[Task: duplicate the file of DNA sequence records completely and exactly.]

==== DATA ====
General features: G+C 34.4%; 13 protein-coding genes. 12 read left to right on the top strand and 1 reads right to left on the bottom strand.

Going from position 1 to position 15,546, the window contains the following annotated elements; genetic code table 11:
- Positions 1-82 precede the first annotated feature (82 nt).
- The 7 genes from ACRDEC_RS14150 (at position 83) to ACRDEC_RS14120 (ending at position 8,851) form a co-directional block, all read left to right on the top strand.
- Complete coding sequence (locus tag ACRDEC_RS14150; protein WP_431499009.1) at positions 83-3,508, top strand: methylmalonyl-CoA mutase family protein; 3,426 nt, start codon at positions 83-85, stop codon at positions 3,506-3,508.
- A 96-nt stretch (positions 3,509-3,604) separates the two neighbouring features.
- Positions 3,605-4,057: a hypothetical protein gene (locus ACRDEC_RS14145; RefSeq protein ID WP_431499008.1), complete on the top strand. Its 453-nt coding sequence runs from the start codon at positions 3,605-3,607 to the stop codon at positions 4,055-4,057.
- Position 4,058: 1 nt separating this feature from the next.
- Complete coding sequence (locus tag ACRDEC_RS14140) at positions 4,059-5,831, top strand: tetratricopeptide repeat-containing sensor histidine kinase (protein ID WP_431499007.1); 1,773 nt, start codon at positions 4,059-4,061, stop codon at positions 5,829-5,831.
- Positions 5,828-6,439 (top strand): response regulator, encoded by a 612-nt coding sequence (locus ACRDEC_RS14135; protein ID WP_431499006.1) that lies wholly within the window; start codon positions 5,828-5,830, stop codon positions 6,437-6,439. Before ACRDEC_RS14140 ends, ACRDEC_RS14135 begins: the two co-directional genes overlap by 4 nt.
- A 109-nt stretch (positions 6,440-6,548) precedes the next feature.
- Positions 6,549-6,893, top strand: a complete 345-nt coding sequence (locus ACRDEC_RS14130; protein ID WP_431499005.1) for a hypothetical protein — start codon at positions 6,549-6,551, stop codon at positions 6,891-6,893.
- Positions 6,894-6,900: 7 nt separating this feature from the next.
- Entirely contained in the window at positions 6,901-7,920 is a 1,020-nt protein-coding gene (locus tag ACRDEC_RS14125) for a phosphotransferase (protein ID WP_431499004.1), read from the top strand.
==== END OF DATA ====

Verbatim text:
General features: G+C 34.4%; 13 protein-coding genes. 12 read left to right on the top strand and 1 reads right to left on the bottom strand.

Going from position 1 to position 15,546, the window contains the following annotated elements; genetic code table 11:
- Positions 1-82 precede the first annotated feature (82 nt).
- The 7 genes from ACRDEC_RS14150 (at position 83) to ACRDEC_RS14120 (ending at position 8,851) form a co-directional block, all read left to right on the top strand.
- Complete coding sequence (locus tag ACRDEC_RS14150; protein WP_431499009.1) at positions 83-3,508, top strand: methylmalonyl-CoA mutase family protein; 3,426 nt, start codon at positions 83-85, stop codon at positions 3,506-3,508.
- A 96-nt stretch (positions 3,509-3,604) separates the two neighbouring features.
- Positions 3,605-4,057: a hypothetical protein gene (locus ACRDEC_RS14145; RefSeq protein ID WP_431499008.1), complete on the top strand. Its 453-nt coding sequence runs from the start codon at positions 3,605-3,607 to the stop codon at positions 4,055-4,057.
- Position 4,058: 1 nt separating this feature from the next.
- Complete coding sequence (locus tag ACRDEC_RS14140) at positions 4,059-5,831, top strand: tetratricopeptide repeat-containing sensor histidine kinase (protein ID WP_431499007.1); 1,773 nt, start codon at positions 4,059-4,061, stop codon at positions 5,829-5,831.
- Positions 5,828-6,439 (top strand): response regulator, encoded by a 612-nt coding sequence (locus ACRDEC_RS14135; protein ID WP_431499006.1) that lies wholly within the window; start codon positions 5,828-5,830, stop codon positions 6,437-6,439. Before ACRDEC_RS14140 ends, ACRDEC_RS14135 begins: the two co-directional genes overlap by 4 nt.
- A 109-nt stretch (positions 6,440-6,548) precedes the next feature.
- Positions 6,549-6,893, top strand: a complete 345-nt coding sequence (locus ACRDEC_RS14130; protein ID WP_431499005.1) for a hypothetical protein — start codon at positions 6,549-6,551, stop codon at positions 6,891-6,893.
- Positions 6,894-6,900: 7 nt separating this feature from the next.
- Entirely contained in the window at positions 6,901-7,920 is a 1,020-nt protein-coding gene (locus tag ACRDEC_RS14125) for a phosphotransferase (protein ID WP_431499004.1), read from the top strand.